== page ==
By Steve D. Ellersick
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That the pilot’s vision is critical for efficient and safe operation of an airplane appears to be obvious. However, one might not understand how exceptionally challenging it is to provide optimal visibility because of the tradeoffs between pilot vision capability; visual human factors; lighting technology; weight, power and cost constraints; the extreme ambient lighting environments ranging from the darkness of night to bright sunlight; and the dynamic nature of flying (moving in and out of clouds, for example).
Traditional flight deck equipment used media that can be viewed by ambient light with internal lighting provided to enhance visibility, particularly when the ambient light level is low. Electromechanical-type instruments have been on Boeing flight decks since 1916 and are still in aircraft in 2018. New solid-state electronic controls and displays have replaced the older mechanical-type instruments and offer many advantages by reducing crew workload, improving flight operations and safety, reducing cost, and providing greater flexibility. This innovation has been made possible by innovation in lighting and display technology.
The past 30 years have been exciting, challenging, productive, and enjoyable for lighting and display engineers. They have worked the transition from over 70 years of incandescent-based lighting and gauges to solid-state LED (light emitting diode) lighting and liquid crystal-based, graphical, electronic, flat-panel displays.
Avionics technologies, requirements, design and analyses methods, test equipment, and methods have never been better. All of this yields a winwin situation for both Boeing and the customer by enhancing work effectiveness, aesthetics and crew comfort, making an efficient and truly integrated design possible.
The full version of this paper (available online) provides an overview of the significant past, present and future lighting and display technologies and design approaches along with their impact to business and crew operations. The primary flight instrument progress takes center stage, telling the flight deck design story. Boeing commercial flight deck design is the paper’s focus, with some mentions of military, exterior, interior lighting and display optical designs. The evolution of flight deck design, from the B&W to the 787, is full of accomplishments and challenges as evidenced by the following historical milestones.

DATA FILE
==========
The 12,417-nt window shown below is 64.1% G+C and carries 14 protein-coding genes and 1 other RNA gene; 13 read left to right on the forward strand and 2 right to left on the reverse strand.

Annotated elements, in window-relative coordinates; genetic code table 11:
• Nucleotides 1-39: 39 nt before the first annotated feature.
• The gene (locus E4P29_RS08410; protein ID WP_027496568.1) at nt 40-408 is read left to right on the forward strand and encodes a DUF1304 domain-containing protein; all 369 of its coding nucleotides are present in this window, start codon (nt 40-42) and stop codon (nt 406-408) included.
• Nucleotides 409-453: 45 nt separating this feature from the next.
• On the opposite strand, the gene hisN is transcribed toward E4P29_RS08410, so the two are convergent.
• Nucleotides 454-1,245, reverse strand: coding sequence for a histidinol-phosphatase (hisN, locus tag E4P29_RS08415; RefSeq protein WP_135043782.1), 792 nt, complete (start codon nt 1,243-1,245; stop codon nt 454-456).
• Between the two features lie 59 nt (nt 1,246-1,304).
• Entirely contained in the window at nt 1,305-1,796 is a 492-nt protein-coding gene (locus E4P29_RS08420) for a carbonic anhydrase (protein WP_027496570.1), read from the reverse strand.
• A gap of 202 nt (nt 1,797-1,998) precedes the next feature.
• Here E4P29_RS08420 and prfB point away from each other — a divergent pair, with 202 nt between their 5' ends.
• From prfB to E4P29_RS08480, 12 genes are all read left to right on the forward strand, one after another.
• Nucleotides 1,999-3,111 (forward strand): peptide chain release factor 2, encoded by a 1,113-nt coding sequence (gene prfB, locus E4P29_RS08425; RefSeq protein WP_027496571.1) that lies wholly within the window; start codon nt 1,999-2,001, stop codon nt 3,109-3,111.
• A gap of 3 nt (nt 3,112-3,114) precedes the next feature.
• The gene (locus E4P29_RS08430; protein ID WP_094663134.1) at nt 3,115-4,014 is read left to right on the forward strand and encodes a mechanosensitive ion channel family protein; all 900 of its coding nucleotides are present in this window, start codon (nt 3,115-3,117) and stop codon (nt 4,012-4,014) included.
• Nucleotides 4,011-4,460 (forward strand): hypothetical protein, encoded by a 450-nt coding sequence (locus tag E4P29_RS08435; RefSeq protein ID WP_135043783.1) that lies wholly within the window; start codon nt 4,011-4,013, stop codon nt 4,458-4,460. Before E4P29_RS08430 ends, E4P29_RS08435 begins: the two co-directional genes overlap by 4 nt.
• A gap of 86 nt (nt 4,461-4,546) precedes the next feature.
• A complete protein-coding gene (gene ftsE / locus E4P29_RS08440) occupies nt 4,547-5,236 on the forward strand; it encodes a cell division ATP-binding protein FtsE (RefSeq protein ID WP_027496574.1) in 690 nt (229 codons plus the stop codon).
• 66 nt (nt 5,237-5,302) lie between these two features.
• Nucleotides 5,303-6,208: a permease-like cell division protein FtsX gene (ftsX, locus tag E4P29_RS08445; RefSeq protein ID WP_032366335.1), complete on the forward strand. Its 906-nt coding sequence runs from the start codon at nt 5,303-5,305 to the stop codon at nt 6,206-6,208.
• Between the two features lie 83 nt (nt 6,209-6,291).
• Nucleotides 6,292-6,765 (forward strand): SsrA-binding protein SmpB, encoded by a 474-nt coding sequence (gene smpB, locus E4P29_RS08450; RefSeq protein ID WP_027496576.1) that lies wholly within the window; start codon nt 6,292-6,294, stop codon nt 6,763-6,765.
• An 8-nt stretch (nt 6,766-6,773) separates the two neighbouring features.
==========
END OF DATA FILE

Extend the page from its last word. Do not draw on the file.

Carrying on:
Even the earliest Boeing airplanes had pilot controls and indications. The first Boeing airplane, the B&W 1916 cockpit is shown in Figure 1 with round dials. These mechanical instruments had painted white lettering on black background, which were readable in the daytime when the sun was shining due to the reflectivity difference.
As night flying became more prevalent and available, man-made lighting was increasingly needed for the cockpit instruments. In 1925, the first landing lights were installed on a mail plane and powered by a charged car battery. At the same time, greater and greater demand for airfield lighting was driven by the pilots having to perform these difficult tasks. The early years of airplane lighting were based on the incandescent lamp as a light source shining on painted white-on-black, electromechanical instruments. A cover glass was placed over the dial gauge to protect the pointer movements. The cover glass needed anti-reflection coating to minimize reflections from the air-toglass interface. Early lighting needs were covered by floodlights, post lights and flashlights.
In the late 1930s, Boeing began selecting more effective, but awkward, indicator lights for system status that were being used by the telephone company. The move into the turbo jet era was significant for many reasons, but displays and instruments remained relatively unchanged.
After the 707 and DC-8, the turbo jet transport continued to evolve with larger numbers and varieties of lighting leading to designs such as the 1969 747 flight deck that consisted of a “thousand” lights, gauges and switches.
Quest for Electronic and Flat-Panel Displays
The reflective needle-and-dial mechanical gauges of most early aircraft needed repeated maintenance to keep their intricate clockwork mechanisms operating properly. Yet for all their mechanical complexity, they were still reliant on ambient, aimed or integral back light in order for the pilot to see them. These devices ultimately made use of incandescent lamps shining on or integrally backlighting them for readability at night and in dark ambient lighting conditions. This was a huge step forward for flying in all ambient lighting environments; however, incandescent lamps do not last long because the heated metal filament will degrade over time and usage. These lamps can also generate a surprising amount of heat. For these reasons, both Boeing and customers were always interested in some way to improve performance.